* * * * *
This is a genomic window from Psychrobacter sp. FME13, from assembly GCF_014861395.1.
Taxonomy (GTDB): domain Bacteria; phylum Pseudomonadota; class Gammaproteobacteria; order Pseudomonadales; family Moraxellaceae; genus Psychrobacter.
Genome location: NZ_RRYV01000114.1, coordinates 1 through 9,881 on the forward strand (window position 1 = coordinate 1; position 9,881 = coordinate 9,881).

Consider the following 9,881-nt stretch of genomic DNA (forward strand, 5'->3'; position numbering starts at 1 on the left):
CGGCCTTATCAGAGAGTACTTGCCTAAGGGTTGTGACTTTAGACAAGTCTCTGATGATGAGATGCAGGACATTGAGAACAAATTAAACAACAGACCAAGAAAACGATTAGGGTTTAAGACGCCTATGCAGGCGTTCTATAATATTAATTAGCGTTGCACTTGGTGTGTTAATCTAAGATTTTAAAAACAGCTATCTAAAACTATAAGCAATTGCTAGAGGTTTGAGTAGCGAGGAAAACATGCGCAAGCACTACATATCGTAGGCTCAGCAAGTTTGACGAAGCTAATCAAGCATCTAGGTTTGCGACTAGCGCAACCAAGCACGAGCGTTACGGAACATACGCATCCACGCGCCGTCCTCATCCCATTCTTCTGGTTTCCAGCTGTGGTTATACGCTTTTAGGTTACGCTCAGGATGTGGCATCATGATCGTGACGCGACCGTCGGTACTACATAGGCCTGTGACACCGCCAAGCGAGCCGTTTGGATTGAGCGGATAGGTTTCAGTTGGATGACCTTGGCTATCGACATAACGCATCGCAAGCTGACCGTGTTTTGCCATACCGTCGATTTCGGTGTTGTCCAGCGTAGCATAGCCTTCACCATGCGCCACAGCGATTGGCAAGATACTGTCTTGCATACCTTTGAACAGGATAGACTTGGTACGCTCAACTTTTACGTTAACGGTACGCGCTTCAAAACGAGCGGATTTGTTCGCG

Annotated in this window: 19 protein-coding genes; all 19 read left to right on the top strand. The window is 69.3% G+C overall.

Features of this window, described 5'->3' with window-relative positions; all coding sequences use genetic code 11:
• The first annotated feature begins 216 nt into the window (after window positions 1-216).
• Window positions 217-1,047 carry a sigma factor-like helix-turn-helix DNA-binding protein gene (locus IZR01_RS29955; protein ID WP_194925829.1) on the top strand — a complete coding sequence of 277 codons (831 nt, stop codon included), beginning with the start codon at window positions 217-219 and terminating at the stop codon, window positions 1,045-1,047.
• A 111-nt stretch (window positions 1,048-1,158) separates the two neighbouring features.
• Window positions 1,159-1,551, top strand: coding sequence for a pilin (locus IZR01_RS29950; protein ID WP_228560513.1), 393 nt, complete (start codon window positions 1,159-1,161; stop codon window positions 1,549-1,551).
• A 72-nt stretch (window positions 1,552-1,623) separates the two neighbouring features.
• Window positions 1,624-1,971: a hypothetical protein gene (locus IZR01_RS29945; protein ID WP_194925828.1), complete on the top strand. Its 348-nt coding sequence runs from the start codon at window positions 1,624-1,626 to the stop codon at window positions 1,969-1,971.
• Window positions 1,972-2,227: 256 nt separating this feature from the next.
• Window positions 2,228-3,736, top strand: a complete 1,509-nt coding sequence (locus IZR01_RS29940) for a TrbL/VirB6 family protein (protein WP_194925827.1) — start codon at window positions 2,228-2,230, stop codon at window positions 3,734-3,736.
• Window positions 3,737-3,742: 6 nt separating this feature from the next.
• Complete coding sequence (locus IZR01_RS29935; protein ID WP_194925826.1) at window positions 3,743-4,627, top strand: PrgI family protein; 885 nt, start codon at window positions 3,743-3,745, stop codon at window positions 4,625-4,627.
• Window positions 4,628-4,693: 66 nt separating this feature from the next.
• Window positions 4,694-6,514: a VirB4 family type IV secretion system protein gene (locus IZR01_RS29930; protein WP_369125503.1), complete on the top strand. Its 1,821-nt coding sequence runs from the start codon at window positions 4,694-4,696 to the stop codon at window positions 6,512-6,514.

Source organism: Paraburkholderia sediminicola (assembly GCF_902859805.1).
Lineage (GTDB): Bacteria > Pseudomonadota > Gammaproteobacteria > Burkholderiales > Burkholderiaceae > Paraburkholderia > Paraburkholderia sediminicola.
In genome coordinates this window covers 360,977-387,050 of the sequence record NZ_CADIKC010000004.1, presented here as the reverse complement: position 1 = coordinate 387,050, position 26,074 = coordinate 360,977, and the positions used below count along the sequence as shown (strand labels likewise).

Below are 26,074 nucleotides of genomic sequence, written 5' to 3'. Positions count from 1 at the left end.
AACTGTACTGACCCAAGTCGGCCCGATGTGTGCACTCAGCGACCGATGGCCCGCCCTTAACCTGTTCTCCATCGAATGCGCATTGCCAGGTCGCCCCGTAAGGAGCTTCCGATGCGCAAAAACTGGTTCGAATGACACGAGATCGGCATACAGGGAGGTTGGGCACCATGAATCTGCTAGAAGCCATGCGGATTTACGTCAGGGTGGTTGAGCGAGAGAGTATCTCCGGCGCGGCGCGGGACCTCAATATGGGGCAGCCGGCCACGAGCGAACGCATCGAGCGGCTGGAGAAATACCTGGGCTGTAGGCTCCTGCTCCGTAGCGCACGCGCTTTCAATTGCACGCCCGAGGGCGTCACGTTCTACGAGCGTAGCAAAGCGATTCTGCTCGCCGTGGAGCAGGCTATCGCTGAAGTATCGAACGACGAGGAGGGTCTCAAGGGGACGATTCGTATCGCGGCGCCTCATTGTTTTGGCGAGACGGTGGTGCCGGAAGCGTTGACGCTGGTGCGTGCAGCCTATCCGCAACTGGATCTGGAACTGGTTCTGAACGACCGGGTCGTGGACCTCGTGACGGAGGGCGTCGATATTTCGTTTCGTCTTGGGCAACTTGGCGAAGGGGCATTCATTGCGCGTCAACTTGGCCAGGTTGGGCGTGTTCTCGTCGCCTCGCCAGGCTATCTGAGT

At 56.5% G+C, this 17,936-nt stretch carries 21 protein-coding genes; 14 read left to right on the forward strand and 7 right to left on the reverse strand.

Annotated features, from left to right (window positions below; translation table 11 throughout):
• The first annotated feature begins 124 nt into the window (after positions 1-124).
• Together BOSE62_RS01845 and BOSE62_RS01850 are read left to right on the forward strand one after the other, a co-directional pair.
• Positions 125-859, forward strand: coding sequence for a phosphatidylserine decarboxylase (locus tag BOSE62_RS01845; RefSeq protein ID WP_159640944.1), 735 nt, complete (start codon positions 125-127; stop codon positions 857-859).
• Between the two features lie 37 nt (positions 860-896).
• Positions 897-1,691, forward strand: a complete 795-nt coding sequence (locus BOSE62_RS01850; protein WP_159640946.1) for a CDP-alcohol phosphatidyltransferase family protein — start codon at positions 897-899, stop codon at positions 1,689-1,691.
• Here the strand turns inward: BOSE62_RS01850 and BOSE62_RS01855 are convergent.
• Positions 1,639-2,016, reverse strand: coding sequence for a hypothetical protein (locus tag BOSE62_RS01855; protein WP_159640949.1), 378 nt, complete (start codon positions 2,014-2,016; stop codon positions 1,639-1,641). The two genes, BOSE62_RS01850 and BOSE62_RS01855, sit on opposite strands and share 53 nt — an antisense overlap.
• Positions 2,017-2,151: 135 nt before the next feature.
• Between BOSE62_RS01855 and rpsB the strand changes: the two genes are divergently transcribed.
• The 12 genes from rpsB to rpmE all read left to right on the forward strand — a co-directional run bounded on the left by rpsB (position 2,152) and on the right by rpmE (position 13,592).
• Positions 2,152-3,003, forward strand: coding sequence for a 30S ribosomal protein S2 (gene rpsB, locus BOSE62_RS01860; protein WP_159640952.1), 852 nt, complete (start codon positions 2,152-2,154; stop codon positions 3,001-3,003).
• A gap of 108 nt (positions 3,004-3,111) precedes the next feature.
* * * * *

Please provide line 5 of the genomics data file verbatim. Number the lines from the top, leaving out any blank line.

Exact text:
CGGCCTTATCAGAGAGTACTTGCCTAAGGGTTGTGACTTTAGACAAGTCTCTGATGATGAGATGCAGGACATTGAGAACAAATTAAACAACAGACCAAGAAAACGATTAGGGTTTAAGACGCCTATGCAGGCGTTCTATAATATTAATTAGCGTTGCACTTGGTGTGTTAATCTAAGATTTTAAAAACAGCTATCTAAAACTATAAGCAATTGCTAGAGGTTTGAGTAGCGAGGAAAACATGCGCAAGCACTACATATCGTAGGCTCAGCAAGTTTGACGAAGCTAATCAAGCATCTAGGTTTGCGACTAGCGCAACCAAGCACGAGCGTTACGGAACATACGCATCCACGCGCCGTCCTCATCCCATTCTTCTGGTTTCCAGCTGTGGTTATACGCTTTTAGGTTACGCTCAGGATGTGGCATCATGATCGTGACGCGACCGTCGGTACTACATAGGCCTGTGACACCGCCAAGCGAGCCGTTTGGATTGAGCGGATAGGTTTCAGTTGGATGACCTTGGCTATCGACATAACGCATCGCAAGCTGACCGTGTTTTGCCATACCGTCGATTTCGGTGTTGTCCAGCGTAGCATAGCCTTCACCATGCGCCACAGCGATTGGCAAGATACTGTCTTGCATACCTTTGAACAGGATAGACTTGGTACGCTCAACTTTTACGTTAACGGTACGCGCTTCAAAACGAGCGGATTTGTTCGCG